“In the history of diplomacy, there was never a crisis that has been settled by exchanges of letters, which are to be made public afterward,” he said, adding that that was why he decided to travel to Moscow for direct talks.

Macron later flew to Berlin, where he briefed Polish President Andrzej Duda and German Chancellor Olaf Scholz, who said their stance was unified, with a joint goal “to prevent a war in Europe.”

Putin said after the meeting that the U.S. and NATO had ignored Moscow’s demands, but signaled his readiness to continue talking. He also reiterated a warning that NATO membership for Ukraine could trigger a war between Russia and the alliance should Kyiv try to retake the Crimean peninsula, which Moscow annexed in 2014.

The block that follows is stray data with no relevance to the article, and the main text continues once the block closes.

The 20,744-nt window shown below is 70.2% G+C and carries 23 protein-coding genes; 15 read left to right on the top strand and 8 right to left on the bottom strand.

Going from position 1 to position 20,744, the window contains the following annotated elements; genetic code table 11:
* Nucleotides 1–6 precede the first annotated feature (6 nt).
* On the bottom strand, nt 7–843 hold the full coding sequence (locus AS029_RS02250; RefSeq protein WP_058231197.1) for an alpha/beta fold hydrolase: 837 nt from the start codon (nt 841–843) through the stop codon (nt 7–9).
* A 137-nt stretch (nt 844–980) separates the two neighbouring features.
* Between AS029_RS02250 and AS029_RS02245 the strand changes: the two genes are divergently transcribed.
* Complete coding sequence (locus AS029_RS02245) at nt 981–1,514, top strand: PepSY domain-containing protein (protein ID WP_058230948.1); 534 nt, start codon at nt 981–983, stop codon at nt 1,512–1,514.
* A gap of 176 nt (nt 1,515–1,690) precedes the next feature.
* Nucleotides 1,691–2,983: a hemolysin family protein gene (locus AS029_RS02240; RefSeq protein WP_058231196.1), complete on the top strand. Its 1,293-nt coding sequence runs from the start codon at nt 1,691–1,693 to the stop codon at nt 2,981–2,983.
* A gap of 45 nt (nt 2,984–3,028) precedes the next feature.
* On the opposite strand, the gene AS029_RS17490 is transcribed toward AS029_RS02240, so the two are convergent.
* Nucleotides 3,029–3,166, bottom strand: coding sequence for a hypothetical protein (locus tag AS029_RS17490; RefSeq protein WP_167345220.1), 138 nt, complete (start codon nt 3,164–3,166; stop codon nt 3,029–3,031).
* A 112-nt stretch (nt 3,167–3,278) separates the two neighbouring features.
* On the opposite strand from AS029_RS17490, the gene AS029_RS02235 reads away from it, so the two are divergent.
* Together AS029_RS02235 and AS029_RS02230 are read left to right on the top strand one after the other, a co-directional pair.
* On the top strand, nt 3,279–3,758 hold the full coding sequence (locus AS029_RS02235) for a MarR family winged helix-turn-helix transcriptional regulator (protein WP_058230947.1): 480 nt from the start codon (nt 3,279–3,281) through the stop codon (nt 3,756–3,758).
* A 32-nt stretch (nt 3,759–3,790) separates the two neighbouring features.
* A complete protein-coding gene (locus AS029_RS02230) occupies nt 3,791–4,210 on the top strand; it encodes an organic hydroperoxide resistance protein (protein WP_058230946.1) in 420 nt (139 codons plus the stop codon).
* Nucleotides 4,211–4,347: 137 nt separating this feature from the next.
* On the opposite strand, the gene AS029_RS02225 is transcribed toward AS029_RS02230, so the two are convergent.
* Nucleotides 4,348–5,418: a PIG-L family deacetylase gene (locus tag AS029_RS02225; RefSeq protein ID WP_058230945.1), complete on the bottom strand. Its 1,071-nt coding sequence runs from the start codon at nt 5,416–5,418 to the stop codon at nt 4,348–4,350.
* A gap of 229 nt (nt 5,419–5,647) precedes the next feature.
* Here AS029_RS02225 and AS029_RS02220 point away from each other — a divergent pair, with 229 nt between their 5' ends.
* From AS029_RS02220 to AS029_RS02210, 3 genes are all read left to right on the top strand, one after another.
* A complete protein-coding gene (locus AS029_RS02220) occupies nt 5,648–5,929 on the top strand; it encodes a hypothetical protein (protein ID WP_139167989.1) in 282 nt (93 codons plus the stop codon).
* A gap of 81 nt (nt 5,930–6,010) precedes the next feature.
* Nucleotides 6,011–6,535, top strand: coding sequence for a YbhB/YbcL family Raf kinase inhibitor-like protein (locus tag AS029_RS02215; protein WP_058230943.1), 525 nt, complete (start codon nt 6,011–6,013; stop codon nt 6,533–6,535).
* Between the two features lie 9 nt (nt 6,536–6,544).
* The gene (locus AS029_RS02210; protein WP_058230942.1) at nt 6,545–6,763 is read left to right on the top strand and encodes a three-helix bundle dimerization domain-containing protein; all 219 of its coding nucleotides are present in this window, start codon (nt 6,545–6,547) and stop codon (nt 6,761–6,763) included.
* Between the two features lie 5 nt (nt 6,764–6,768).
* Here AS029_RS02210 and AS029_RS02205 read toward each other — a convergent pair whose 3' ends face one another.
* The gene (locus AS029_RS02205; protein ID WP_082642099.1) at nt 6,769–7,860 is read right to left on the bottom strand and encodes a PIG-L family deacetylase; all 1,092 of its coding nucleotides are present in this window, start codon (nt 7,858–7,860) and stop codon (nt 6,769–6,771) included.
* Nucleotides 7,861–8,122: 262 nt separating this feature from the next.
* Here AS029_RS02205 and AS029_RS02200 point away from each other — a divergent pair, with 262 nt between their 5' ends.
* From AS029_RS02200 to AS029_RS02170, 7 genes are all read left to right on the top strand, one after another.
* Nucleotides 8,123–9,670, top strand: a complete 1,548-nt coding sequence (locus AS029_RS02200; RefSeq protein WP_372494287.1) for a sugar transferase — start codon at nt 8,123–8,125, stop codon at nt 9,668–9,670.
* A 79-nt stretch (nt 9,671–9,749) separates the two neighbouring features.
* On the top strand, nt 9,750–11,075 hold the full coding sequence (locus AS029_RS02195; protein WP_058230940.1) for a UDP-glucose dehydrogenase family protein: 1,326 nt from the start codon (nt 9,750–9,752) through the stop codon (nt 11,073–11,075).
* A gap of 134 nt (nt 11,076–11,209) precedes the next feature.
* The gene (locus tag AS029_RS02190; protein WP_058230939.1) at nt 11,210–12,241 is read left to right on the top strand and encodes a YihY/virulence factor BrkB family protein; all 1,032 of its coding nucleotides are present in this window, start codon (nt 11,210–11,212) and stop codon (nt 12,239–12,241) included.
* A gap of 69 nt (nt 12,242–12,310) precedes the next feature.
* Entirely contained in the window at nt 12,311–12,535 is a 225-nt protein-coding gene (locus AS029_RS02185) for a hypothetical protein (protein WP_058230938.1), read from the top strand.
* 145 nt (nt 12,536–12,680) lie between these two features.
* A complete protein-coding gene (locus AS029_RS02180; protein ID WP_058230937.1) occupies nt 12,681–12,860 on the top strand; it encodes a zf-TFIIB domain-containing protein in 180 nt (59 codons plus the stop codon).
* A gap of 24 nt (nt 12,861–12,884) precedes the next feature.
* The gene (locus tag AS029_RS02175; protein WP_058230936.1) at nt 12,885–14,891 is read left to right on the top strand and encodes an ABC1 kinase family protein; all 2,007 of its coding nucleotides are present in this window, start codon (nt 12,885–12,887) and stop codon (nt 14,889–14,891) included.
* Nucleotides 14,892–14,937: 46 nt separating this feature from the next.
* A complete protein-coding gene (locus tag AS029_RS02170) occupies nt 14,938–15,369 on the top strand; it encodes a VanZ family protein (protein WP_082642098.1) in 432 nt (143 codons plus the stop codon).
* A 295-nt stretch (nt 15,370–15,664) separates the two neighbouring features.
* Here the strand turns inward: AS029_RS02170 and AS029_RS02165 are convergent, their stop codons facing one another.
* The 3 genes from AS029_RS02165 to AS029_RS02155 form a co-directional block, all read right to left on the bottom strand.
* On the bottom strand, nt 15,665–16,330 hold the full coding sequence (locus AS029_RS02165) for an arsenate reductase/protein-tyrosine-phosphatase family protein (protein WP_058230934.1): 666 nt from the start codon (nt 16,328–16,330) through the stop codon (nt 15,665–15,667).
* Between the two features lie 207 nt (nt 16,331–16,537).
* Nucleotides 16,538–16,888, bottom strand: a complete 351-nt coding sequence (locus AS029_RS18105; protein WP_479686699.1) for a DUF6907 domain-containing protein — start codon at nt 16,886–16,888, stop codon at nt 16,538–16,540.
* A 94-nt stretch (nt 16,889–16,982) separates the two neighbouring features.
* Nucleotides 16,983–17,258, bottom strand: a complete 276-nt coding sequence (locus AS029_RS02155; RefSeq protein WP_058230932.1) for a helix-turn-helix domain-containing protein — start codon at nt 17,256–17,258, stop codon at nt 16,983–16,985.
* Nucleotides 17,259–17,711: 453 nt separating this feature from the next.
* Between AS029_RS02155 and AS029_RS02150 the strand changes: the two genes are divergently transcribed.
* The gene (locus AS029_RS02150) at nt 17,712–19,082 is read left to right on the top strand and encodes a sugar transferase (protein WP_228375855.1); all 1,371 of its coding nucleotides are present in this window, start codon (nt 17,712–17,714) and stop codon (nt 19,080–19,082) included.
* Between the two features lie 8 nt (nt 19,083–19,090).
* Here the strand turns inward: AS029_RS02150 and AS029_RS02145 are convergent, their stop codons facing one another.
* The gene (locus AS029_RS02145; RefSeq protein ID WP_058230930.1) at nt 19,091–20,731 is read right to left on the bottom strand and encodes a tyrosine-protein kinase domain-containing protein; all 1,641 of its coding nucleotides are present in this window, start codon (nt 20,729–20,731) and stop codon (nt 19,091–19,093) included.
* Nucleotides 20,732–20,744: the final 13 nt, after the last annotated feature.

U.S. officials say Russia has assembled at least 70% of the military firepower it likely intends to have in place by mid-month to give Russian President Vladimir Putin the option of launching a full-scale invasion of Ukraine.

NATO, U.S. and European leaders reject the demands that they say challenge NATO’s core principles, such as shutting the door to Ukraine or other countries that might seek membership, but they have offered to discuss other Russian security concerns in Europe.

President Biden has said that any prospect of Ukraine entering NATO “in the near term is not very likely,” but he and other NATO member nations and NATO itself refuse to rule out Ukraine’s entry into the alliance at a future date.

Slog of trench warfare in eastern Ukraine yields scenes reminiscent of World War I.

Biden met Monday with Scholz, who will travel to Kyiv and Moscow on Feb. 14-15. They threatened Russia with grave consequences if it invaded, and Biden vowed that the Nord Stream 2 Russia-to-Germany gas pipeline, which has been completed but is not yet operating, would be blocked. Such a move would hurt Russia economically but also disrupt Germany’s energy supply.